I have four posts for this blog that are already beyond 300 words. All of the are talking about different parts of the journey to getting surgery but none of them are about what I actually need.
Along with those posts, I’ve also started two pieces for my newsletter and maybe a post for my professional blog. But again none of those are about what I need.
The problem, I’m realizing is that while I know what my goals are, I don’t know how to get to them. While several of y’all have offered to help, I don’t know how to ask for what I need because I don’t know what to ask for. What I need is someone to help me figure out what’s next. And the last time I tried to ask for help, it went poorly. Terribly poorly, actually.
The reality is that I’m afraid and I feel terribly alone.
And I’m so afraid of saying more than that because I’m learning that there are so many of these things that should stay between me and my therapist rather than onto my friends and I am still trying to find the balance of what makes sense to put on here versus what stays in my journal. The balance of what I should be asking for and what I need to figure out for myself.
My traumas keep telling me that if I want certainty and dependability, I can only trust myself. Surgery also means that is impossible because I won’t even be able to trust myself to stand up and walk to the bathroom.
They also tell me I desperately want others to be there but if I ask for help, people will leave me. Or even when people say they’ll be there, they’ll back out later and I’ll be left without backup.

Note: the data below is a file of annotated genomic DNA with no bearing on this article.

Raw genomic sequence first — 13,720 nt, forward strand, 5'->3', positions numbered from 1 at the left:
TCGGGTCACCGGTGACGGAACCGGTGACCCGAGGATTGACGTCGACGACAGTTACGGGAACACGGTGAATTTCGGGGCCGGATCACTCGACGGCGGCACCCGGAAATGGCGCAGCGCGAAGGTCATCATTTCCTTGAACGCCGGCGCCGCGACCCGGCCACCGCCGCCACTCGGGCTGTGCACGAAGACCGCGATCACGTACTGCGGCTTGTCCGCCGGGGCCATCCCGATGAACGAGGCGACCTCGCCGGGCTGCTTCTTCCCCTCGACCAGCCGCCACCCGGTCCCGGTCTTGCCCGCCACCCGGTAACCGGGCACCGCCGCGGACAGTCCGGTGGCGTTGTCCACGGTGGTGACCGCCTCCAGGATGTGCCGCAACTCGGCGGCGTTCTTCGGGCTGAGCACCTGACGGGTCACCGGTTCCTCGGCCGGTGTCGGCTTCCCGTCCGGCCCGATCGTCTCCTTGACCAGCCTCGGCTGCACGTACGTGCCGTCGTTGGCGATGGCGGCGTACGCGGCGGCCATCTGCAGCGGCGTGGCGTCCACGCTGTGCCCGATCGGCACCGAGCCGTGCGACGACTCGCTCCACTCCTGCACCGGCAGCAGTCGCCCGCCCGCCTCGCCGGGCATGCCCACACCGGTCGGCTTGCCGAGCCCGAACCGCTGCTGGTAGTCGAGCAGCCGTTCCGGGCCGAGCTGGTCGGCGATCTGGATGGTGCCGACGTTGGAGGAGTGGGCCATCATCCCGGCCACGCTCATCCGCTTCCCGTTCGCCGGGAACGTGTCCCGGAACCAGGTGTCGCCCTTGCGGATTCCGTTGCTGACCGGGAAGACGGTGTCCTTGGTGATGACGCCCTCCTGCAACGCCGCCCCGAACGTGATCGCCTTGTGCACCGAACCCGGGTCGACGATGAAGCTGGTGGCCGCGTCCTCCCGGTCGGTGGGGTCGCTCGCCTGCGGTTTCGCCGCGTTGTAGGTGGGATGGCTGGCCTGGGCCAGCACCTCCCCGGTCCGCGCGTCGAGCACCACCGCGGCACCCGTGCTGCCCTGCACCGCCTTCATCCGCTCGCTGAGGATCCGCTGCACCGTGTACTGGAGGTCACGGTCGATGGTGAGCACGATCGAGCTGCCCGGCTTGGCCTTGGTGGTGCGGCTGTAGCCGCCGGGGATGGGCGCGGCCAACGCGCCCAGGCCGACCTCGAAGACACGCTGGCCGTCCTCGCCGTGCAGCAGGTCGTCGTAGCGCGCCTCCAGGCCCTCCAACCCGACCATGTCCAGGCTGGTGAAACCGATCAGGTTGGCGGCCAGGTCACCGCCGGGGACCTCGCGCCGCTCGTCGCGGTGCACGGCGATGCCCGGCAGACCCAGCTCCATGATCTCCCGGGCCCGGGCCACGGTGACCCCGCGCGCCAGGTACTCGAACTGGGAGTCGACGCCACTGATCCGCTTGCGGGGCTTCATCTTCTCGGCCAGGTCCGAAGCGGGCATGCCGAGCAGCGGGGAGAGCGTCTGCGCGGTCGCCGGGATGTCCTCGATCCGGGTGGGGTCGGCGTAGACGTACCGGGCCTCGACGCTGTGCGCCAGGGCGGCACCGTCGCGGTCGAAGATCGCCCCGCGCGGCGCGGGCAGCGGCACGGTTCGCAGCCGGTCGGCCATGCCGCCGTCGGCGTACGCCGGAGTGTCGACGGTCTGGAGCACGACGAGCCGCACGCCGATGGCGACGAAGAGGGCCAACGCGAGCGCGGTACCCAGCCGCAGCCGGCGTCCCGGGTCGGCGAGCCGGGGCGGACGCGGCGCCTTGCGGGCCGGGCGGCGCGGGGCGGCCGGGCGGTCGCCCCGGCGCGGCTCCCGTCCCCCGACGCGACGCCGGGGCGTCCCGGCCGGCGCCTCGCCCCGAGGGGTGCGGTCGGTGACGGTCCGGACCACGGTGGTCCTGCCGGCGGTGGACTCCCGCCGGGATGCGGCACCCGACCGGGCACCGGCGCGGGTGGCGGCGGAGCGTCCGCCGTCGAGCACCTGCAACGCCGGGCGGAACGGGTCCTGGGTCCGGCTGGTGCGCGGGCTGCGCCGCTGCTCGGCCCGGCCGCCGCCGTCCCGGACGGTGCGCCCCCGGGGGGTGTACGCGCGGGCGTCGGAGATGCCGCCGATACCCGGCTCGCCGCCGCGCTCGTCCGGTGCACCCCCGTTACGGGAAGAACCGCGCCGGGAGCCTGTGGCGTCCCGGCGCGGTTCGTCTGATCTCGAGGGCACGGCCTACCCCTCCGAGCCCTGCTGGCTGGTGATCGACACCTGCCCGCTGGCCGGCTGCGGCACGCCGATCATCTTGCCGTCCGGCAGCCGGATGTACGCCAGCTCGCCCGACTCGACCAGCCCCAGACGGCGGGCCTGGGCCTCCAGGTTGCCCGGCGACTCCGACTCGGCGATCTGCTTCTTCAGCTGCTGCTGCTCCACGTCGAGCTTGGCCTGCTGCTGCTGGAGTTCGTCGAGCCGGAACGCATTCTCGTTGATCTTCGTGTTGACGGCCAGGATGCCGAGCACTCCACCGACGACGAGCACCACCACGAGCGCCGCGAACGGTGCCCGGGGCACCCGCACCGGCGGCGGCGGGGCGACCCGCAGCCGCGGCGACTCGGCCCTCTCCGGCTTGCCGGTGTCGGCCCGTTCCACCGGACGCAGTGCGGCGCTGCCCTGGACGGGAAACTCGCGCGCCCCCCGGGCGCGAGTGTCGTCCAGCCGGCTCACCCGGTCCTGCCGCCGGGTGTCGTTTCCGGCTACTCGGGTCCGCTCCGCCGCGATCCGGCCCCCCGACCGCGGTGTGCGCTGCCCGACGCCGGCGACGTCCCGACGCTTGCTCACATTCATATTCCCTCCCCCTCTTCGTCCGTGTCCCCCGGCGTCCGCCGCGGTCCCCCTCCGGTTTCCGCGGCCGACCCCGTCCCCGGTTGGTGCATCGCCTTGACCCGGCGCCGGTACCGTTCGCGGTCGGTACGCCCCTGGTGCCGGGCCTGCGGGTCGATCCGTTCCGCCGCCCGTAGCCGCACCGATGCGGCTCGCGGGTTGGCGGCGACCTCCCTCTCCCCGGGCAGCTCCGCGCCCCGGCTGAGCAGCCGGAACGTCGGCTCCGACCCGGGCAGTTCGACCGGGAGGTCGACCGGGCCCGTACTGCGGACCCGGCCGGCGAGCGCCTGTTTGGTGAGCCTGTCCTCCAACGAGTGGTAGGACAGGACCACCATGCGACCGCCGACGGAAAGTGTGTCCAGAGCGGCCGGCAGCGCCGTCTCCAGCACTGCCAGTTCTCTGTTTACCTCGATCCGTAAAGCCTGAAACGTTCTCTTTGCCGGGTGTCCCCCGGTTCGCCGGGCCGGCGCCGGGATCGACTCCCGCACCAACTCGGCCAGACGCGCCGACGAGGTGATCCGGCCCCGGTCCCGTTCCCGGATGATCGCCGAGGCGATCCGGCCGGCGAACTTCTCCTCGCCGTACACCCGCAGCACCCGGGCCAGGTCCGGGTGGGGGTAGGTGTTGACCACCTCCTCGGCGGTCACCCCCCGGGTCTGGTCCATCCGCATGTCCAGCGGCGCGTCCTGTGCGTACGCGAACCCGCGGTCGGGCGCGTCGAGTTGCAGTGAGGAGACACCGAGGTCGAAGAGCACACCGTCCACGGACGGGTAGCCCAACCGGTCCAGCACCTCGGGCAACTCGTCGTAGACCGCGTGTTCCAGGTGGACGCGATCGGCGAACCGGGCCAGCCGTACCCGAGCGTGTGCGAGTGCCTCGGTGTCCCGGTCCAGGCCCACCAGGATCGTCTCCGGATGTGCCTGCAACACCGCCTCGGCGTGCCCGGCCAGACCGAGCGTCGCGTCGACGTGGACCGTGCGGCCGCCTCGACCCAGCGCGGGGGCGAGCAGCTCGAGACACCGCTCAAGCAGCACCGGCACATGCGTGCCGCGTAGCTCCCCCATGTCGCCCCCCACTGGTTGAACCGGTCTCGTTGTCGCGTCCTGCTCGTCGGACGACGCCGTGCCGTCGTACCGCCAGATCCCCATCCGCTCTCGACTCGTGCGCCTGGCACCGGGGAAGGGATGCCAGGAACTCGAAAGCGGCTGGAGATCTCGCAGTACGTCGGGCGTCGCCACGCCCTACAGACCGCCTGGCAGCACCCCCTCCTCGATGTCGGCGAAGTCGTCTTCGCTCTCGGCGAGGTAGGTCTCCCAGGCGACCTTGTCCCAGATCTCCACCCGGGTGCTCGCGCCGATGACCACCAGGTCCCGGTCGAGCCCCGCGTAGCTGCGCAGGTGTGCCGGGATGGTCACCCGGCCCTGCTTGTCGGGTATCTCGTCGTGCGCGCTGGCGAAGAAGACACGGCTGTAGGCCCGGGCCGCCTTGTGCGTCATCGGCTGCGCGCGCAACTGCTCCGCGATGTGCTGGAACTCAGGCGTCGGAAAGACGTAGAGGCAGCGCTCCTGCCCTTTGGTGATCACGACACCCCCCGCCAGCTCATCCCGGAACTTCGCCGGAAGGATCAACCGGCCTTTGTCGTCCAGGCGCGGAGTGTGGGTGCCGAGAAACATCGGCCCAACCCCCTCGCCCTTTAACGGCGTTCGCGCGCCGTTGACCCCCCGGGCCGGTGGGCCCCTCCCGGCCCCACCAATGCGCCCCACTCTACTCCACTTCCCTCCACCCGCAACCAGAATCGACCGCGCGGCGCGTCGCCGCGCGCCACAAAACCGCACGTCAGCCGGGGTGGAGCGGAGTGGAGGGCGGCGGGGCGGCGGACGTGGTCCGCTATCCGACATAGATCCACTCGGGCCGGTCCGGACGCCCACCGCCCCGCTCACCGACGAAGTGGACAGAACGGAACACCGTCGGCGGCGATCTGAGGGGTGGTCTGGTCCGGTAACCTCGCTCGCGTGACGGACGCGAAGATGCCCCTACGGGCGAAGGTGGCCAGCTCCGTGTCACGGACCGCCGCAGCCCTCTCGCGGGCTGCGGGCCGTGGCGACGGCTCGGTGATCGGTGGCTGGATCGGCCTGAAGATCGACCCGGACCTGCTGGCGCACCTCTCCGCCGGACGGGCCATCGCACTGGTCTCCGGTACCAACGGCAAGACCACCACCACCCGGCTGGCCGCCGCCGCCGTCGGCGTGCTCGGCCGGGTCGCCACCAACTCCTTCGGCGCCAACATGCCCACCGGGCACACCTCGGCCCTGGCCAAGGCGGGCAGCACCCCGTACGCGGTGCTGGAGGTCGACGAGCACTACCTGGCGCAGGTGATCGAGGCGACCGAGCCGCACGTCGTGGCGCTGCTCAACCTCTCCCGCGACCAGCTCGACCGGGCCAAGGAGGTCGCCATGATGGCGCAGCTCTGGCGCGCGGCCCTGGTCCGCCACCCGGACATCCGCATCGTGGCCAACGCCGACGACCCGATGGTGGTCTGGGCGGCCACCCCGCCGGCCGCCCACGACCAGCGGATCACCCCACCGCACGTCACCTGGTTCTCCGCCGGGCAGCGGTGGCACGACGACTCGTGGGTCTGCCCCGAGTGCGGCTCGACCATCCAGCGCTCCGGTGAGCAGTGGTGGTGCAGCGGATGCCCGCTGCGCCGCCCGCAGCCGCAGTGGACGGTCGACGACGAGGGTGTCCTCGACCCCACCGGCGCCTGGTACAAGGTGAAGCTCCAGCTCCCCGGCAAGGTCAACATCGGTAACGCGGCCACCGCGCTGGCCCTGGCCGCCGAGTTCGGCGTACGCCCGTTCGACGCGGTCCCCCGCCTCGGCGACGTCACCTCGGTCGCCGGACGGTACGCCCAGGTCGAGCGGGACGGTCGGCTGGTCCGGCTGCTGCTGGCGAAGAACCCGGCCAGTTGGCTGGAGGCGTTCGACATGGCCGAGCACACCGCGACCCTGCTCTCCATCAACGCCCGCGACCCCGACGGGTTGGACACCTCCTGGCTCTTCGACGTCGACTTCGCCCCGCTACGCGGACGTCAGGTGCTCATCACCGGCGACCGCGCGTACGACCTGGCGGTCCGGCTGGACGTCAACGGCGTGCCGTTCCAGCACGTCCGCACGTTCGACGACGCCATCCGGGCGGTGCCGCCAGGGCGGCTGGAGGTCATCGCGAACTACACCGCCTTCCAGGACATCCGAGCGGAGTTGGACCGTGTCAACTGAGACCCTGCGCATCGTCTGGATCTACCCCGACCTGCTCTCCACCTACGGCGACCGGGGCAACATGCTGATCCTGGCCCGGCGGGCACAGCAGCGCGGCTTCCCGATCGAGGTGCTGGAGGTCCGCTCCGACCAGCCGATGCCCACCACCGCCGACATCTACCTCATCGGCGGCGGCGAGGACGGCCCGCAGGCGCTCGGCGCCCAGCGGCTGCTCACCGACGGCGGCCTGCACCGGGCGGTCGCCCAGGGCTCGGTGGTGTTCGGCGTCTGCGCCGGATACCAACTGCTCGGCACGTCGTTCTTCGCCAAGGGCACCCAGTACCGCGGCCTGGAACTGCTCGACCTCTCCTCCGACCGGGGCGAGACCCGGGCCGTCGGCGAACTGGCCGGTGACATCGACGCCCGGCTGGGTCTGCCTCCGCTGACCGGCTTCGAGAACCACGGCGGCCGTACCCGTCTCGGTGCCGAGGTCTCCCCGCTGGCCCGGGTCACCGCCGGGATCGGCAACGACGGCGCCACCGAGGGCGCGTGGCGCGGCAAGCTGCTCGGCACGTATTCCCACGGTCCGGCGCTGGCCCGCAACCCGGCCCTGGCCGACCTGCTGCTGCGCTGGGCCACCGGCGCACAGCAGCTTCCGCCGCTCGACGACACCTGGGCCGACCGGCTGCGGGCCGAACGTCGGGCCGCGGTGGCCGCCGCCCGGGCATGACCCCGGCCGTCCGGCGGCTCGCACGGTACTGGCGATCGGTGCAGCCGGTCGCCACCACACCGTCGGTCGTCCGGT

Everyone else I know who has gone through surgery had someone there for them—a partner, a family member—someone to help with the planning, someone to make sure things got taken care of.
I don’t have that. At the end of the day, it feels like everyone else goes home.
So in lieu of having anyone else, I plan. I plan and plan and plan. My anxieties tell me to plan for contingencies and contingencies upon contingencies even though my rational self knows that the things that are going to be hard are not the things I can prepare for. Everyone who has gone through major surgery has told me that you can’t anticipate what is going to be hard, but it feels like all I can do is plan because at the end of the day, everyone else goes home.
A large part of me wanted to hit publish once I finished that last graf. Rhetorically, it’s an emotionally powerful place to end the post. But real life isn’t literature. Real life is messy, complicated, and does not follow a simple meter. I don’t fully know what I need help with right now.
I’m still trying to figure that all out, but right now it feels like I’m just making everything up, the budget, the recovery schedule, the list of needs. Even though I’ve done so much research, poured through recovery stories and the documents from the surgeon, everything feels like I’ve just made it. I’m still trying to be okay with not knowing what is going to happen.